Lockdown Mode places heavy restrictions on your iPhone, iPad, or Mac in a bid to boost security. But who is it aimed at, how does it work, how do you enable it, and what kind of drawbacks are there?
At the time of writing in September 2022, this feature is available on the iPhone with iOS 16, However, it isn’t available on the iPad until iPadOS 16.1 launches later in fall 2022. Until it arrives, you won’t have access to Lockdown Mode on your iPad. Also, macOS Ventura isn’t available as of mid-September 2022 but is expected for release in October 2022.
What is Lockdown Mode?
Apple describes Lockdown Mode as “specialized additional protection to users who may be at risk of highly targeted cyberattacks from private companies developing state-sponsored mercenary spyware” and admits the mode has been designed to benefit a “very small number of users.”
This extreme level of protection is designed to benefit those at risk of being tracked by governments or private companies using tools like the NSO Group’s Pegasus spyware. Apple is in the process of suing NSO Group in a move it hopes will “curb the abuse of state-sponsored spyware.”
Once enabled, Lockdown Mode limits many standard features in a bid to limit points of entry for potential spyware. This includes:
- Blocking most message attachment types (excluding images).
- Disabling link previews in messages.
- Blocking incoming invitations, service requests, and FaceTime calls from unknown contacts (unless you have previously initiated contact).
- Limiting wired connections with computers and accessories.
- Removing Shared Albums from Photos.
- Preventing a device from being enrolled in mobile device management (MDM) as used by many company devices.
- Preventing a device from installing configuration profiles, like those used to preview beta versions of iOS.
Apple states that these restrictions are included in Lockdown Mode “at launch” which could suggest that the company intends to include more restrictions in future releases.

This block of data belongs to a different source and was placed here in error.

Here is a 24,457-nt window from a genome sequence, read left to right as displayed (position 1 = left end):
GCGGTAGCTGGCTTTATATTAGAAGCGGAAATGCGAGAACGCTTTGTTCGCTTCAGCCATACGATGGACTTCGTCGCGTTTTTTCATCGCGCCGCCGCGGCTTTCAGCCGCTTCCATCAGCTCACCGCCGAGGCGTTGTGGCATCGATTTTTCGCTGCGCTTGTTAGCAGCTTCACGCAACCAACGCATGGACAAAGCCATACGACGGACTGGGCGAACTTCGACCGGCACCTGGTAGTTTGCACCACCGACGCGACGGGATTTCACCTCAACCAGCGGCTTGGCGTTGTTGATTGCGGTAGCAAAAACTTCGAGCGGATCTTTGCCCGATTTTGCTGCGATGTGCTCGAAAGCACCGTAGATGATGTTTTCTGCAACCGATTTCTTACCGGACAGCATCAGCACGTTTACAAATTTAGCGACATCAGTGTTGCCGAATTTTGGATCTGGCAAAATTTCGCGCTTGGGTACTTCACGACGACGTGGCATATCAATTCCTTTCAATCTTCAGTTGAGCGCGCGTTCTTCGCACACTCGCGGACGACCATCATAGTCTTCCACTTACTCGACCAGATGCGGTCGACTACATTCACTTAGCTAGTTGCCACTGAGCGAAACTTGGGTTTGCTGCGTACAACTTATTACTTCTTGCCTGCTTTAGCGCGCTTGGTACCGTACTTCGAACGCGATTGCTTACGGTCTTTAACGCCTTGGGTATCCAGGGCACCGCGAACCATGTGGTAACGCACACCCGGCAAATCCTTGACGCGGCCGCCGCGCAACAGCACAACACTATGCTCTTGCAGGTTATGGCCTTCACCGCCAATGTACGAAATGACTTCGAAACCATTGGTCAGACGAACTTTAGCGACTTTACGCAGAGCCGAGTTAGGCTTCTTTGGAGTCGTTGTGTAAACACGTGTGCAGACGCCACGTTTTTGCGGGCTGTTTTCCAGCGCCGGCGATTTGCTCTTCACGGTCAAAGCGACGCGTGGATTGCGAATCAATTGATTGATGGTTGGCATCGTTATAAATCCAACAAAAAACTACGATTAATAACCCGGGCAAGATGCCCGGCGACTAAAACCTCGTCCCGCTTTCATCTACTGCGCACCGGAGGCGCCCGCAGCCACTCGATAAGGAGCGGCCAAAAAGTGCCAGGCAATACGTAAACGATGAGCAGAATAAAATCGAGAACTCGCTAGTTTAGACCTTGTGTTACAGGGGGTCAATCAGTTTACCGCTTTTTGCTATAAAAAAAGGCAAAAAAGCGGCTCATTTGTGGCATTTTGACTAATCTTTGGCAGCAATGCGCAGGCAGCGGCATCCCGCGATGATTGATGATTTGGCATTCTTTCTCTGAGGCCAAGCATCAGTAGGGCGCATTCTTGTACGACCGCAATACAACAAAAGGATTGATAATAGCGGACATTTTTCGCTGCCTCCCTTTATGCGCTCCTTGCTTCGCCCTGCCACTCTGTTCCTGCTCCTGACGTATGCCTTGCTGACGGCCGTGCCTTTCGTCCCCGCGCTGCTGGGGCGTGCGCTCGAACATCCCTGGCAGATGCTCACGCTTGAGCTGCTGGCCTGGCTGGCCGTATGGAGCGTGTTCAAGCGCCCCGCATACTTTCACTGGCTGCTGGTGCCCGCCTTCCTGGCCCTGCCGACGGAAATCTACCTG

Available With iOS 16, iPadOS 16.1 and macOS Ventura
Lockdown Mode is available to all iPhones and iPads compatible with iOS 16 and iPadOS 16 and all Mac models compatible with macOS Ventura. That means the iPhone 8 and second-generation iPhone SE or newer, the fifth-generation iPad and iPad mini, the third-generation iPad Air, and all models of iPad Pro.
You’ll need to update your iPhone, iPad, or Mac using the Software Update feature before you can use Lockdown Mode. If you have an older device that isn’t compatible with the update, you may still get security updates to close known vulnerabilities but you’ll miss out on this newer extreme level of protection.
How to Enable Lockdown Mode
Enabling Lockdown Mode is easy, regardless of which device you are using. On an iPhone or iPad, head to the Settings > Privacy & Security menu, then scroll down to the bottom of the screen and tap on the “Lockdown Mode” followed by the “Turn on Lockdown Mode” button.
You’ll now see a pop-up window that notifies you of the restrictions you’re about to enable. To continue, use the “Turn on Lockdown Mode” button then hit “Turn On & Restart” to confirm your decision.
On a Mac, the process is almost identical. Head to System Settings > Privacy & Security, then click on “Lockdown Mode” followed by “Turn On” before being invited to restart your Mac.
Once your iPhone, iPad, or Mac has been restarted, you will now have Lockdown Mode enabled. You can turn it off again by visiting the “Privacy & Security” menu and reversing your decision.
A Balance of Security and Privacy
Lockdown Mode is a security feature that hopes to prevent your device from being compromised by zero-day exploits. As a result of its restrictive nature, the use of Lockdown Mode leaves something of a fingerprint that could expose those who are using it.
The Electronic Frontier Foundation (EFF) disclosed that its web fingerprinting tool Cover Your Tracks could detect when an iPhone owner was using Lockdown Mode on account of restrictions introduced to the Safari browser.
Combined with the browser’s user agent and other device information left behind when a web page is visited, the EFF was able to ascertain that an iPhone owner is indeed using Lockdown Mode. The concern here is that it could paint a target on an individual’s back, drawing attention not for the information left behind but for the way Lockdown Mode attempts to secure their device.
This illustrates one drawback to using Lockdown Mode in that it betrays a user’s privacy in a bid to boost overall security. The EFF goes on to say that “Apple’s introduction of this powerful new protection is a welcome development for those that need it the most” but that “users should also be aware of the information they are exposing to the web” if they choose to turn it on.
If you’re curious about online privacy and how trackers view your browser, test your browser with the Cover Your Tracks tool.
Lockdown Mode Is Unnecessary for Most
The good news is that the vast majority of people do not need to worry about Lockdown Mode. Apple states that “very few” people are subject to the sort of attacks that this mode is designed to prevent, and most can go on using their iPhone, iPad, and Mac to the fullest extent.
Forget Lockdown Mode for now and check out the best iOS 16 features that you should try out right away.